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We’ve thrown a lot of disasters at Earth over the years: from asteroids and aliens, to the Sun’s death. But hey, the Universe is a dangerous place, and we’re not done yet. Now we’re going to throw a black hole into the mix, and not just any black hole, but a blazar. Black holes are usually found at the center of the galaxy. The Milky Way has a black hole that is four million times the mass of the Sun. But that’s small compared to other black holes out there. How old is the oldest blazar? Why can we see some blazars, but not others? What is the Doppler effect and how would it let us know that a blazar is on its way? What are active galactic nuclei? Do radiation and gamma rays from blazars affect the Earth? How far is Markarian 421 from us?
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What If is a mini-documentary web series that takes you on an epic journey through hypothetical worlds and possibilities. Join us on an imaginary adventure through time, space and chance while we (hopefully) boil down complex subjects in a fun and entertaining way.
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From the potential for more than one alien society to live in the Milky Way Galaxy, to the proof that they might just be out there waiting for us. Join us as we explore the fact that There may be more than 36 Alien Civilizations In The Milky Way!
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If intelligent life is out there…why haven’t they found us yet? Or why haven’t we found them yet? This is the crux of something known as the Fermi Paradox. A scientific and even philosophical question that dares to ask the question of WHY we haven’t found alien civilizations in one form or another. Granted, humanity has happily “showed” what it COULD be like to meet them via television shows, movies, cartoons, comics and novels and more. But in term of definitive proof we don’t have it…yet.
Over the course of human history there have been many “sightings” or “proof” that aliens might be out there. This is why Area 51 is such a pop culture item as well as a real-life one because we know the base is there, and yet we don’t know what’s inside it. Thus, it MUST be the place where aliens are being kept, or so some people believe.
The other thing to note here is that the sightings of aliens or alien craft is not new or even recent. If you look back at paintings going back centuries or ancient texts or drawings on caves you’ll see references to beings and craft that clearly weren’t from our world, yet someone had the image in the sights to draw about it or write it down.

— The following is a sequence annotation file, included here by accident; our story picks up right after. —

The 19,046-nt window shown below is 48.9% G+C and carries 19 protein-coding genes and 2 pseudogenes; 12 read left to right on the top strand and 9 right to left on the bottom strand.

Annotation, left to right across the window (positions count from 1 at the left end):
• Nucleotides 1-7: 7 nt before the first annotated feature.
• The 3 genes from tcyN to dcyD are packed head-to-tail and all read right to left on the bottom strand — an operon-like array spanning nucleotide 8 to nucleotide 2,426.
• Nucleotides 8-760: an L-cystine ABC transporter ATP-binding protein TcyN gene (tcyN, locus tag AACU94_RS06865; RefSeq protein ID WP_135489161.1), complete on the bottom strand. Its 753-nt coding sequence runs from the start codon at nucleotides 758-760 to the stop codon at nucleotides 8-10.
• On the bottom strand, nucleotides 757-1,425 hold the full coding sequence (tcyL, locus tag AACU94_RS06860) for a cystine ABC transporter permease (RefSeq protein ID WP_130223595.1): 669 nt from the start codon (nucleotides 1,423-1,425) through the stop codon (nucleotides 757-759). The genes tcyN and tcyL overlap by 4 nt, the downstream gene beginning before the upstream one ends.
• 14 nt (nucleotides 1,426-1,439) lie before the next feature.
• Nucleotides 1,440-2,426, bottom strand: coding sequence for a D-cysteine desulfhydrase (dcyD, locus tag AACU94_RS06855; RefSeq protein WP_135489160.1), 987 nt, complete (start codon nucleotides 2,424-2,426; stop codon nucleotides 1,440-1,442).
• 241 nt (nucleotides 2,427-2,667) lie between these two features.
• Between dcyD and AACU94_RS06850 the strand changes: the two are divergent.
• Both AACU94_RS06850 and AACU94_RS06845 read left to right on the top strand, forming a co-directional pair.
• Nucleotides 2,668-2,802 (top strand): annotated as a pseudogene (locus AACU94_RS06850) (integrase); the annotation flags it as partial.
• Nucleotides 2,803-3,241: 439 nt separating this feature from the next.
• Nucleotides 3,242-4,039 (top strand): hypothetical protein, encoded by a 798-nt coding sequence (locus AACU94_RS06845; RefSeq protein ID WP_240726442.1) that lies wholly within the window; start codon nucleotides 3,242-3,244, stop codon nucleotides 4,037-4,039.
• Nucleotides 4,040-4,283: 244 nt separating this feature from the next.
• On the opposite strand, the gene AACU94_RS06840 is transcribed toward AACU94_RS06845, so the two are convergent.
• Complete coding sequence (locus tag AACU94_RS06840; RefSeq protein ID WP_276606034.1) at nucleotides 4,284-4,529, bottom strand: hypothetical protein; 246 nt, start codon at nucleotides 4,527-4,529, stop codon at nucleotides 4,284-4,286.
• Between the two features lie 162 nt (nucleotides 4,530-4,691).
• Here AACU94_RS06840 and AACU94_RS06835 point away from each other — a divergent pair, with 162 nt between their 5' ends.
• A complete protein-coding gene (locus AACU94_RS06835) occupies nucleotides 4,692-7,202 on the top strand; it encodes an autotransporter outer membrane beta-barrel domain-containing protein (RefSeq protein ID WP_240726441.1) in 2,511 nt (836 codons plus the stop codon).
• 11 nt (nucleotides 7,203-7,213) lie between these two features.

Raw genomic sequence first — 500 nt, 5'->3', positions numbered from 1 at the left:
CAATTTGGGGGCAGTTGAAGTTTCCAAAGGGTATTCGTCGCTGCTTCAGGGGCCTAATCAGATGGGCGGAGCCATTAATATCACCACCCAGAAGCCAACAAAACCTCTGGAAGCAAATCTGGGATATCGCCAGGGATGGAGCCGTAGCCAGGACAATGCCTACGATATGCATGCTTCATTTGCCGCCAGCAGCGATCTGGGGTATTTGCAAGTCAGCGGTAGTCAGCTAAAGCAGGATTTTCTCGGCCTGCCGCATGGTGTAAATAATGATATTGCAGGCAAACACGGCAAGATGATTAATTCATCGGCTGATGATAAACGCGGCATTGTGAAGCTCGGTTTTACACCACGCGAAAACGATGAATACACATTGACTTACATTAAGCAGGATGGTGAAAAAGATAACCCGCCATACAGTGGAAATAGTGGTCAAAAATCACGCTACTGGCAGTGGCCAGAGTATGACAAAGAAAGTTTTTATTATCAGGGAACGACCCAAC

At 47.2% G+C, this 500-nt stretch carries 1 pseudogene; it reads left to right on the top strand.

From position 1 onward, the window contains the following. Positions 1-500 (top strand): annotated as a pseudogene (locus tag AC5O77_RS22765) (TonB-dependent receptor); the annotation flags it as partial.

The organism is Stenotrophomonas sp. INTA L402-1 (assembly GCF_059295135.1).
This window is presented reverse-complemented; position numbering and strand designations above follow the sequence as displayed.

But the irony, the true irony is that we may be closer to these alien civilizations than we previously believed, as they could be right here in the Milky Way Galaxy.
According to a new study, there could be more than 30 civilizations capable of long-distance communication here in the Milky Way. This work, led by researchers at the University of Nottingham, assumed that intelligent life not only exists off-Earth, but develops on other planets similarly to how it does on Earth.
“There should be at least a few dozen active civilizations in our galaxy under the assumption that it takes 5 billion years for intelligent life to form on other planets, as it did on Earth,” Christopher Conselice, an astrophysicist at the University of Nottingham who led this research, said in a statement. “The idea is looking at evolution, but on a cosmic scale.”
This is a very unique way of looking at things, and many would see this as an “evolution” of thought in regards to alien life. Various institutions, including NASA and other space agencies, have accepted that alien life COULD be out there, but obviously hadn’t found proof of it yet. But what if they were just looking at it in the wrong way? Could this study be the proof we need that aliens do exist?
Well that’s a tricky question, and it brings up the question of what this team at Nottingham did to try and figure out how many civilizations could be out there the Milky Way.
To estimate the number of intelligent civilizations in our galaxy, the team took into account two major “Astrobiological Copernican limits”, or conditions that such an “intelligent” civilization would depend on.
For one of these limiting factors, the researchers used Earth, where life began approximately 4.54 billion years ago, as an example. They assumed that intelligent life most likely forms in less than 5 billion years. Again, using Earth as a baseplate which is fair given the context of this study.
The other factor that they figured into their study was that of the stars around the planets life could be on. They estimated that a planet with intelligent life would orbit a star like our sun (again, Earth as the template). This sun-like star would have “a metal content equal to that of the sun … (the sun is relatively speaking quite metal-rich),” Tom Westby, an assistant professor at the University of Nottingham and first author on the paper said in the same statement.
In addition to these two Astrobiological Copernican limiting criteria, the scientists factored in technological capability. The researchers figured that the number of “intelligent” civilizations depends on technological prowess, specifically how long they have been sending out some sort of signal into space (anything from radio transmissions from orbiting satellites to television). So, using our civilization as an example for a potential extraterrestrial one, the researchers estimated that humans have been “technologically advanced” for about 100 years.
Which if you think about it is actually kind of fair. If you look at our world right now, we’re reveling in technology, but go back to 1920?